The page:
NFPA Safety Diamond


The four divisions are typically color-coded, with blue indicating level of health hazard, red indicating flammability, yellow (chemical) reactivity, and white containing special codes for unique hazards. Each of health, flammability and reactivity is rated on a scale from 0 (no hazard; normal substance) to 4 (severe risk).

Health (Blue) Flammability (Red)
4 Very short exposure could cause death or major residual injury (e.g., hydrogen cyanide, phosphine) 4 Will rapidly or completely vaporize at normal atmospheric pressure and temperature, or is readily dispersed in air and will burn readily (e.g., propane). Flash point below 23°C (73°F)
3 Short exposure could cause serious temporary or moderate residual injury (e.g., chlorine gas) 3 Liquids and solids that can be ignited under almost all ambient temperature conditions (e.g., gasoline). Liquids having a Flash point below 23°C(73°F) and having a Boiling point at or above 38°C (100°F) or having a Flash point between 23°C (73°F) and 38°C (100°F)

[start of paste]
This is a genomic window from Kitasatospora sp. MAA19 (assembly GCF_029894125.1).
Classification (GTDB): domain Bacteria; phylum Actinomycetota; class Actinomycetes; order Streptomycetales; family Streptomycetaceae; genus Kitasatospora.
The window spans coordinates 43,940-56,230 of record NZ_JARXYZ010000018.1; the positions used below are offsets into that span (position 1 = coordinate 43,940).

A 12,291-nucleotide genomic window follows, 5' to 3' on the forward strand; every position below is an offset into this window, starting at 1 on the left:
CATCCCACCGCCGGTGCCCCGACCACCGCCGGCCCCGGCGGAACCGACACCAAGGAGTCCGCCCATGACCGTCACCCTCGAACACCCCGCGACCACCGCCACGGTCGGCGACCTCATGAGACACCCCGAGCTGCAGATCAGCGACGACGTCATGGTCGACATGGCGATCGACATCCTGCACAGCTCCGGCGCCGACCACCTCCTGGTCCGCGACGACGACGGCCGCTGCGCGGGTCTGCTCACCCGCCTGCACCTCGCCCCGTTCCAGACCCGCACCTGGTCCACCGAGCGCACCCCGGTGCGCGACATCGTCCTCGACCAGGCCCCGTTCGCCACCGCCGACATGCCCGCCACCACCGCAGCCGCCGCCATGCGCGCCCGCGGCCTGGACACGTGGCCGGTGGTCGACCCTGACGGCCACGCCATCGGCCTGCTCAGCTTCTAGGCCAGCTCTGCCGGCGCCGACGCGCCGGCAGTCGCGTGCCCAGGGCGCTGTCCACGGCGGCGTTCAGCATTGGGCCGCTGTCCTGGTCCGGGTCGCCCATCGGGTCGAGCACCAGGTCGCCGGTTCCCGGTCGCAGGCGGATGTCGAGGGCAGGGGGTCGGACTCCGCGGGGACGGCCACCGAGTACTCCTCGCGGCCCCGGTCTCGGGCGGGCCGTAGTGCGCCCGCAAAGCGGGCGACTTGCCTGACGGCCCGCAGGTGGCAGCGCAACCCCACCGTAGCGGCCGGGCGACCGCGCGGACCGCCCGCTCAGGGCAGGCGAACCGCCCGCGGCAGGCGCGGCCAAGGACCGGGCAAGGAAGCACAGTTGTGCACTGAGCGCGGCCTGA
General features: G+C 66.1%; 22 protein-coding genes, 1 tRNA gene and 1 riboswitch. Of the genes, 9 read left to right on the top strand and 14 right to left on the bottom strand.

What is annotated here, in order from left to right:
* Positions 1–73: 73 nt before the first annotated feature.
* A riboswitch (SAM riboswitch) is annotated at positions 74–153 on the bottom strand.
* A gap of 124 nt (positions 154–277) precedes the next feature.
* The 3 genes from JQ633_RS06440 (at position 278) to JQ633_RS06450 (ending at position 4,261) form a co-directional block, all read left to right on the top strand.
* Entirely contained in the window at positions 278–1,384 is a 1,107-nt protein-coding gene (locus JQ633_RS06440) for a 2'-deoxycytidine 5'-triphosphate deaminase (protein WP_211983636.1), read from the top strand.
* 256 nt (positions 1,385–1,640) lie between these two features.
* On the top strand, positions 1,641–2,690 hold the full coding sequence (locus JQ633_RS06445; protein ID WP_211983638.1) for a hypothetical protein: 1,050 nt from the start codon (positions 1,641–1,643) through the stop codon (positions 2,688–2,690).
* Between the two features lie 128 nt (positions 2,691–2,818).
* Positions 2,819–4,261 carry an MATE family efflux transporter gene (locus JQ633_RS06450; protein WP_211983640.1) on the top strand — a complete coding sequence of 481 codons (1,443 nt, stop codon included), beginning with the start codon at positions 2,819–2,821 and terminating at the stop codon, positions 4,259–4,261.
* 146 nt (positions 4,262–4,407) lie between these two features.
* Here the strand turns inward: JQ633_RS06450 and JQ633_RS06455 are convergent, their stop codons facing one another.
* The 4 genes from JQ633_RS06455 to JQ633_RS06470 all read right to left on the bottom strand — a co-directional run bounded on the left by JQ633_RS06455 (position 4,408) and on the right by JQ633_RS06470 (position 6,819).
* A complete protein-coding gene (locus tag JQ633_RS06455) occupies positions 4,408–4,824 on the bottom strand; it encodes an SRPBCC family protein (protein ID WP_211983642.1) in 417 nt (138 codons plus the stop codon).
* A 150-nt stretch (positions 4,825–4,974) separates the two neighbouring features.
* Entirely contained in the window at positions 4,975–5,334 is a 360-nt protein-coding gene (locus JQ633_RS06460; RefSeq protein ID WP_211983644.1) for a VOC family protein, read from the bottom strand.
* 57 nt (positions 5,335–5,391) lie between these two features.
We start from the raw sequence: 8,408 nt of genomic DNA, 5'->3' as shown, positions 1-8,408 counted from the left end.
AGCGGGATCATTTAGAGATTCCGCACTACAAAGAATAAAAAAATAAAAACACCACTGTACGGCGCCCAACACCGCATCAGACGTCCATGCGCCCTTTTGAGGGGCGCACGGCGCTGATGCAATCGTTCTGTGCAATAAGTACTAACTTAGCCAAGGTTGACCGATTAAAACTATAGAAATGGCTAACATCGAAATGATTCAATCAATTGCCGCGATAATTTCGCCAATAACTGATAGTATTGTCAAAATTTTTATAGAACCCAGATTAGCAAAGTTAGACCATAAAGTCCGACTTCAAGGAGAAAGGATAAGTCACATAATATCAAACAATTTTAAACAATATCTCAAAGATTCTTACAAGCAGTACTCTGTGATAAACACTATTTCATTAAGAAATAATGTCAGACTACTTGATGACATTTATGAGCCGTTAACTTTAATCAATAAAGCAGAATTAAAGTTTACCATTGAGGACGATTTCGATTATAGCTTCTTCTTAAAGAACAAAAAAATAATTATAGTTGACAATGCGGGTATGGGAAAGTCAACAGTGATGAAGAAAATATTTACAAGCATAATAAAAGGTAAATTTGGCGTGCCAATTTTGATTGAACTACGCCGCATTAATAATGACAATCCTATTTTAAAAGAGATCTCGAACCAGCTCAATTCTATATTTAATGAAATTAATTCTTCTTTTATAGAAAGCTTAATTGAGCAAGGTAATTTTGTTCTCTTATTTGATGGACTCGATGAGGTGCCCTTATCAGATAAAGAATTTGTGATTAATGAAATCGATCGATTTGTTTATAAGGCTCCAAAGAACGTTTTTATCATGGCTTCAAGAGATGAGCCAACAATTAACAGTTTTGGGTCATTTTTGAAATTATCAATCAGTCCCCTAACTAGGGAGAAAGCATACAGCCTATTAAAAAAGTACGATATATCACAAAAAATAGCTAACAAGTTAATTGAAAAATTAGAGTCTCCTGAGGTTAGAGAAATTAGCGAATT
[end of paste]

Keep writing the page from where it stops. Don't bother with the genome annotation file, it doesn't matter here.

2 Intense or continued but not chronic exposure could cause temporary incapacitation or possible residual injury (e.g., ethyl ether) 2 Must be moderately heated or exposed to relatively high ambient temperature before ignition can occur (e.g., diesel fuel). Flash point between 38°C (100°F) and 93°C (200°F)
1 Exposure would cause irritation with only minor residual injury (e.g., acetone) 1 Must be heated before ignition can occur (e.g., soybean oil). Flash point over 93°C (200°F)
0 Poses no health hazard, no precautions necessary. (e.g., lanolin) 0 Will not burn (e.g., water)
Instability/Reactivity (Yellow) Special (White)
4 Readily capable of detonation or explosive decomposition at normal temperatures and pressures (e.g., nitroglycerine, RDX) The white "special notice" area can contain several symbols. The following symbols are defined by the NFPA 704 standard.
3 Capable of detonation or explosive decomposition but requires a strong initiating source, must be heated under confinement before initiation, reacts explosively with water, or will detonate if severely shocked (e.g. ammonium nitrate) W Reacts with water in an unusual or dangerous manner (e.g., caesium, sodium, sulfuric acid)
2 Undergoes violent chemical change at elevated temperatures and pressures, reacts violently with water, or may form explosive mixtures with water (e.g., phosphorus, potassium, sodium) OXY Oxidizer (e.g., potassium perchlorate, ammonium nitrate, hydrogen peroxide)
1 Normally stable, but can become unstable at elevated temperatures and pressures (e.g. propene) SA Simple asphyxiant gas (includes nitrogen, helium, neon, argon, krypton, and xenon)
0 Normally stable, even under fire exposure conditions, and is not reactive with water (e.g. helium)